I run... to keep sane

My running evolved very quickly from a necessary evil to welcome therapy in a very short space of time. I discovered a relationship with running like a client might have with their therapist, an empathetic listener that doesn't judge or pass comment.

The last 12 months have been tough personally for a number of reasons, and whilst I'd like to be virtuous and say "running has been the only thing that's kept me a sane and levelled human being" I'd be a big fat liar if I did. No, like a lot of people who suffer from depression, my immediate response has been to withdraw and cease the one thing that would perhaps have kept me mentally ticking over when the going got tough. Once I'd completed the half marathon, with no discernible target in sight and with nothing else to focus on except the more immediate problems in my path, I temporarily hung up my trainers, albeit by accident.

Whilst I don't use the term "depression" in any clinical sense, neither do I wish to make light of what can be a very serious condition. That said however, I do believe I am prone to bouts and have been at certain points in my life so far (whilst remaining undiagnosed) suffered periods of anxiety and despair. I do used the term cautiously as I have some personal experience of depression by proxy - my mother, now a counsellor, suffered for many years before seeking help and embracing the condition to use it occupationally herself - and I suppose, not wishing to come across too deterministic, there is statistically a damn good chance I have suffered from depression, even if not formally diagnosed.

For instance, I suspect I suffered from post-natal depression, though I challenge anyone to act normal on scraps of fettered sleep.

Periods of depression for me, are times when I feel out of control, almost claustrophobic in my own skin and as if some enormous entity has taken residence on my chest. It has occasionally in the past materialised in panic attacks, but more commonly I become quite despondent, withdrawn and emotional. I need long term, totally unrelated goals to focus hard on to keep my head above the proverbial water when things get me down. And so to running, which has provided both the goals and the escapism to deal with the all-consuming negative states of mind... that and the cocktail of mood enhancing chemicals that are widely recognised as the by-product of strenuous exercise.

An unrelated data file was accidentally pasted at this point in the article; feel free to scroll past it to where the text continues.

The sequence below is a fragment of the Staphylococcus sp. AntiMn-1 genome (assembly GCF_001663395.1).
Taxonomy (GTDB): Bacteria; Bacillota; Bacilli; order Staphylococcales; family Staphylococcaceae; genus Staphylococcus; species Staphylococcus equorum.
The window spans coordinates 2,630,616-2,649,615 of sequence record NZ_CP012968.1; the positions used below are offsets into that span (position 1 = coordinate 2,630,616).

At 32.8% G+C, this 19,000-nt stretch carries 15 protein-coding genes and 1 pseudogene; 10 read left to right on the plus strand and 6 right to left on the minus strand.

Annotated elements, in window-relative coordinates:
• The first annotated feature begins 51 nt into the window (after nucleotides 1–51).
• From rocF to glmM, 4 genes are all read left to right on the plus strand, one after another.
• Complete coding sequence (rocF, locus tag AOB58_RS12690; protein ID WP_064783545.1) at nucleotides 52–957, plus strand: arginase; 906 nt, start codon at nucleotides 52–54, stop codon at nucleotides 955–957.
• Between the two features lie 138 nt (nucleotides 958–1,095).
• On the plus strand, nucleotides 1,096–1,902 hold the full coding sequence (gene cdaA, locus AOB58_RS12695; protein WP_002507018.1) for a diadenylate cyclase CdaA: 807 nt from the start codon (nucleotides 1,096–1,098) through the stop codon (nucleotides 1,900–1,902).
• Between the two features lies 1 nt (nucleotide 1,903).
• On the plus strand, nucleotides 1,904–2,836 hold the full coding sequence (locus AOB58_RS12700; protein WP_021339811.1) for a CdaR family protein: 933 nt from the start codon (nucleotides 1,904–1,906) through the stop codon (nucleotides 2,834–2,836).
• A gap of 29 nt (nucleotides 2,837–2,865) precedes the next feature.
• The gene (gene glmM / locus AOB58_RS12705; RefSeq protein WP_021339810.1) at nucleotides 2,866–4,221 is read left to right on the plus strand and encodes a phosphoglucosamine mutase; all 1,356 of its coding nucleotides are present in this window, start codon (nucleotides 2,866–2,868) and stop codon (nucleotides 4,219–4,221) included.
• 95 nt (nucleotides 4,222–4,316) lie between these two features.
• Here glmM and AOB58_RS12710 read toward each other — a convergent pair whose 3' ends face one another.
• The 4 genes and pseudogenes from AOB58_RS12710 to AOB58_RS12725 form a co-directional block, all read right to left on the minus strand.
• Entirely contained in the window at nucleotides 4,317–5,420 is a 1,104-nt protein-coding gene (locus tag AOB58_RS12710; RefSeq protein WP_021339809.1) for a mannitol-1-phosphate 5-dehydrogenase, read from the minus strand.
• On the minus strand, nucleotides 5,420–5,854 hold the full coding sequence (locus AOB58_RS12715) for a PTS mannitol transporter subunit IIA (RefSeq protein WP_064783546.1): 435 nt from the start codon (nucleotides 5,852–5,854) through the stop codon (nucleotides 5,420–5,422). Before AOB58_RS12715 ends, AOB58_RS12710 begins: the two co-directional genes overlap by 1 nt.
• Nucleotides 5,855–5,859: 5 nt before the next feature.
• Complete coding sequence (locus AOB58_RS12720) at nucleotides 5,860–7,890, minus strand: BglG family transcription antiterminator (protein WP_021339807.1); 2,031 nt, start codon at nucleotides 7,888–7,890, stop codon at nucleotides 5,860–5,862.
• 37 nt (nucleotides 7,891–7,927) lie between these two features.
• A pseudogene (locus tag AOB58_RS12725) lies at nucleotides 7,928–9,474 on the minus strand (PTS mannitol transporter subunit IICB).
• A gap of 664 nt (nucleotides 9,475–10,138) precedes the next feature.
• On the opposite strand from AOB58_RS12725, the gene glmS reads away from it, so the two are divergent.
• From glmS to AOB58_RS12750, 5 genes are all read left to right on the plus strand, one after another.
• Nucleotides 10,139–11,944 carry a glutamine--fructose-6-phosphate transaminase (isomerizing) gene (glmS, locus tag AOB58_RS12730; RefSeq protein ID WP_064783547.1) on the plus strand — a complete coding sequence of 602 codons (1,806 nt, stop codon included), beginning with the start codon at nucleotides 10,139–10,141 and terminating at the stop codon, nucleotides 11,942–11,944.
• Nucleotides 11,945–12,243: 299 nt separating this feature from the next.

The primary benefit for me is the escapism though; a good hour or two, or somewhere in between, with only my brain and my legs for company. Now you might think that having all that time to indulge yourself with thoughts when in such an inimical frame of mind might not be the most constructive move, however I find it quite the opposite. I need to focus on willing my legs to move forward for a start. At the beginning of a run they don't just "go", as much as I would like them to; I need to focus on my pace, rhythm and breathing and once this is in flow, I need to keep myself going, setting mini goals and rewards to get me through the next mile. For example: "I'll run at this pace to the next lamp-post, then I'll slow down" or "When I get to the brow of this hill, I'll walk for a bit" but of course when you do get to the brow of the hill, what a feeling that "I actually ran up that hill!" and so the next half a mile of flat terrain is a doddle in comparison, and you keep on going. This continuous cycle of goal setting and mini achievement reaching during a run, for me, is all good brain training for overcoming the seemingly insurmountable during periods of ennui, and the approach is contagious. I find myself positively solutionising problems, or systematically planning when I get to the point in my runs when I no longer need to coax my legs into action and my thoughts are my own.

I resolve that running brings about an unparalleled clarity of mind for me, even if it's just for the duration of the run. It's like pressing the system reset button, so even if things do slide I'm starting from a better position than I might otherwise. I also realise I may have become a little dependant on running for providing the necessary diversion from my everyday problems, which in itself is causing an ironical impasse; abstinence from running might actually be the cause of my depression (the wise words of my husband pointing to this twist of fate when he recently said "you're an arse to live with when you don't run") and the goals are getting progressively tougher - I'm training for a marathon -  need I say more.

Hills are less steep when you're climbing them, even less so when you've conquered them.